From Yasunari Kawabata’s Snow Country, as Komako begins playing the samisen (pg 71-72)
A chill swept over Shimamura. The goose flesh seemed to rise even to his cheeks. The first notes opened a transparent emptiness deep in his entrails, and in the emptiness the sound of the samisen reverberated. He was startled-or, better, he fell back as under a well-aimed blow. Taken with a feeling almost of reverence, washed by waves of remorse, defenseless, quite deprived of strength there was nothing for him to do but give himself up to the current, to the pleasure of being swept off wherever Komako would take him.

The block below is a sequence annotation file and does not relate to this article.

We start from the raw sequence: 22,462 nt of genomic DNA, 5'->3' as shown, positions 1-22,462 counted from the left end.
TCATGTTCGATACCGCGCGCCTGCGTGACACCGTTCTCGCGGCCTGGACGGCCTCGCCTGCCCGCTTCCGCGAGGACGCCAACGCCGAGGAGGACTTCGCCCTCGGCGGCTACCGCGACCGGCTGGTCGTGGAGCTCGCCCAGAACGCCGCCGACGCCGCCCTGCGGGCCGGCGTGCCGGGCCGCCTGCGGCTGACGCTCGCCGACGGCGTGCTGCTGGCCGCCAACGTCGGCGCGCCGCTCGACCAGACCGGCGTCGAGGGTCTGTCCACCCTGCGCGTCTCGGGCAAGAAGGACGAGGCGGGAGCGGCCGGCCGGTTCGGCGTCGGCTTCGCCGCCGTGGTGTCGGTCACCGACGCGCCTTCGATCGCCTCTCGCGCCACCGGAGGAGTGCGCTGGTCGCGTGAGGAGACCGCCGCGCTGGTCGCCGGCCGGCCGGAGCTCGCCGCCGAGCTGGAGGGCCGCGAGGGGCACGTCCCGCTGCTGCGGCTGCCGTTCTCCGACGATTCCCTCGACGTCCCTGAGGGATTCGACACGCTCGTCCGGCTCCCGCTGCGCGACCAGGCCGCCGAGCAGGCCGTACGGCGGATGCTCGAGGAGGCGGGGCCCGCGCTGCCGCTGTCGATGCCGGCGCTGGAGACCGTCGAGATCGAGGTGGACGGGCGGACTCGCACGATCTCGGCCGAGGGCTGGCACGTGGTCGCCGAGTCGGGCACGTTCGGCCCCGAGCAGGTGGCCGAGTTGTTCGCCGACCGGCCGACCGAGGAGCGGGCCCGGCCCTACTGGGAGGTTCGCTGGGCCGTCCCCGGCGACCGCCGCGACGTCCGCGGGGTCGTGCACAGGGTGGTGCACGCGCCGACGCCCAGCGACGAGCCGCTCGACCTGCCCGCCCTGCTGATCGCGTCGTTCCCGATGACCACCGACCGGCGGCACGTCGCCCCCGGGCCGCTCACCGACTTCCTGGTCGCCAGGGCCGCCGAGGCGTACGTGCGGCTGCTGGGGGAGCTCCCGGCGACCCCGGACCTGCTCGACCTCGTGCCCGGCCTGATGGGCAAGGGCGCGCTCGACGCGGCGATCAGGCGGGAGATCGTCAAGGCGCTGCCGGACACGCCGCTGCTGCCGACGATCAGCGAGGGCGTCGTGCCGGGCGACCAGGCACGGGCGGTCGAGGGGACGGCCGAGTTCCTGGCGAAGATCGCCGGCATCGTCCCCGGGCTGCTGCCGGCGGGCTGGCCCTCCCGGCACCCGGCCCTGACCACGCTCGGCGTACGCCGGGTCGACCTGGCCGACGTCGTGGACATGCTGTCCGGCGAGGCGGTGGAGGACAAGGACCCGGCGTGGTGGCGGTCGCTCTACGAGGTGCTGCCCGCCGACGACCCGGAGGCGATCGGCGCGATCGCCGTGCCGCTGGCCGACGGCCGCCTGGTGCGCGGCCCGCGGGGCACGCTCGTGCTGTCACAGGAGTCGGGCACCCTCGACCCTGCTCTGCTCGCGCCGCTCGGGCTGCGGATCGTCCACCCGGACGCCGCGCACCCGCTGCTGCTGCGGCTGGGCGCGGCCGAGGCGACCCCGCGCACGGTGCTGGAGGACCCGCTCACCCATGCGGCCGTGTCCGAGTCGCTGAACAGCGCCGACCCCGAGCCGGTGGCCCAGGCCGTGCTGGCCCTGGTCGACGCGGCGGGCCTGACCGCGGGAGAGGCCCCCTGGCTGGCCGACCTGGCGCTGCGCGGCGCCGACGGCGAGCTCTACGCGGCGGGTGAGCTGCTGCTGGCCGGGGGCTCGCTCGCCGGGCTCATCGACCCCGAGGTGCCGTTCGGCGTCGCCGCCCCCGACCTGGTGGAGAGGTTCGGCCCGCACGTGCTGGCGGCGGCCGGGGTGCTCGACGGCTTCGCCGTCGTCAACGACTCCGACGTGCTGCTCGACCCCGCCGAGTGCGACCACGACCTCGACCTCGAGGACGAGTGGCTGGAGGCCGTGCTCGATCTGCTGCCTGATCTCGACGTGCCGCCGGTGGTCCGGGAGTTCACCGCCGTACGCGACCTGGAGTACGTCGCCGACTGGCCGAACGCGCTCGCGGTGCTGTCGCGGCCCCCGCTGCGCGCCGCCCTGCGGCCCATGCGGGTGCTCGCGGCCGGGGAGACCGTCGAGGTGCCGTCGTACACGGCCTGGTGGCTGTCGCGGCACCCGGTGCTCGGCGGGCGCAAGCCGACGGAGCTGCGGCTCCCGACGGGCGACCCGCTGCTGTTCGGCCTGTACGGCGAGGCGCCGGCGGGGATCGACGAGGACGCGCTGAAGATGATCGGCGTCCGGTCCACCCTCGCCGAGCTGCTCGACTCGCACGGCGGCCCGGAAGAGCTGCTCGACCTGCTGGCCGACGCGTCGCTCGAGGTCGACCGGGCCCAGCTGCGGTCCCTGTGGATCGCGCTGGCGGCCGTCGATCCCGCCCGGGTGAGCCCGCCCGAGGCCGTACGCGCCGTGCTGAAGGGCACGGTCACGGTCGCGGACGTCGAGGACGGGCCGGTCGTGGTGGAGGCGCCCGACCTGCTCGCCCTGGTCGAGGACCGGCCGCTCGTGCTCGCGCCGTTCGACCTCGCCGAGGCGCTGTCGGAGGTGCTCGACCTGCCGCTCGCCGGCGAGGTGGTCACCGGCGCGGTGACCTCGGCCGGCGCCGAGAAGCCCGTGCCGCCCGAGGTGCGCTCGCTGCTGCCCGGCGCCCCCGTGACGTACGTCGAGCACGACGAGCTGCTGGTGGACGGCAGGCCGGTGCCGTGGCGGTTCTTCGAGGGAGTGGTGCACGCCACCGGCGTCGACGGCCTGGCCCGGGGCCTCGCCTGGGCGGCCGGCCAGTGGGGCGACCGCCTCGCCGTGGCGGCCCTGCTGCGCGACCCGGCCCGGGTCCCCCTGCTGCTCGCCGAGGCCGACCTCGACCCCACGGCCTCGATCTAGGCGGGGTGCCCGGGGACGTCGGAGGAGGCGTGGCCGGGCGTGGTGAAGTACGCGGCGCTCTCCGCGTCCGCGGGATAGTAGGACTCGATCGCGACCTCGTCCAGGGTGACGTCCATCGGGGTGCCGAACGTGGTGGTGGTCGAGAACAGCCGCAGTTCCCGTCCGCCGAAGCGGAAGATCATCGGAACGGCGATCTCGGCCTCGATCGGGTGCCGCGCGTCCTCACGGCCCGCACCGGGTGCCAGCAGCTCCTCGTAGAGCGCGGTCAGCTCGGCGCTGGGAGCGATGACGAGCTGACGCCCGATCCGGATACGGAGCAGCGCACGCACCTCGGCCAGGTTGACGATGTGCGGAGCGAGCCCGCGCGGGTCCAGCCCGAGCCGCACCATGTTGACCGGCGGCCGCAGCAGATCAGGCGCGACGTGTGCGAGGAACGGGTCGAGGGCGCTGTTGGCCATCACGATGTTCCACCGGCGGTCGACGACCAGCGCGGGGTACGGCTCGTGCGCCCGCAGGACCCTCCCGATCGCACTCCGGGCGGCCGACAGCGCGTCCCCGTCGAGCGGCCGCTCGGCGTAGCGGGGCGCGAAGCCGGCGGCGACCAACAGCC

She was a mountain geisha, not yet twenty, and she could hardly be as good as all that, he told himself. And in spite of the fact that she was in a small room, was she not slamming away at the instrument as though she were on the stage? He was being carried away by his own mountain emotionalism. Komako purposely read the words in a monotone, now slowing down and now jumping over a passage that was too much trouble; but gradually she seemed to fall into a spell. As her voice rose higher, Shimamura began to feel a little frightened. How far would that strong, sure touch take him? He rolled over and pillowed his head on an arm, as if in bored indifference.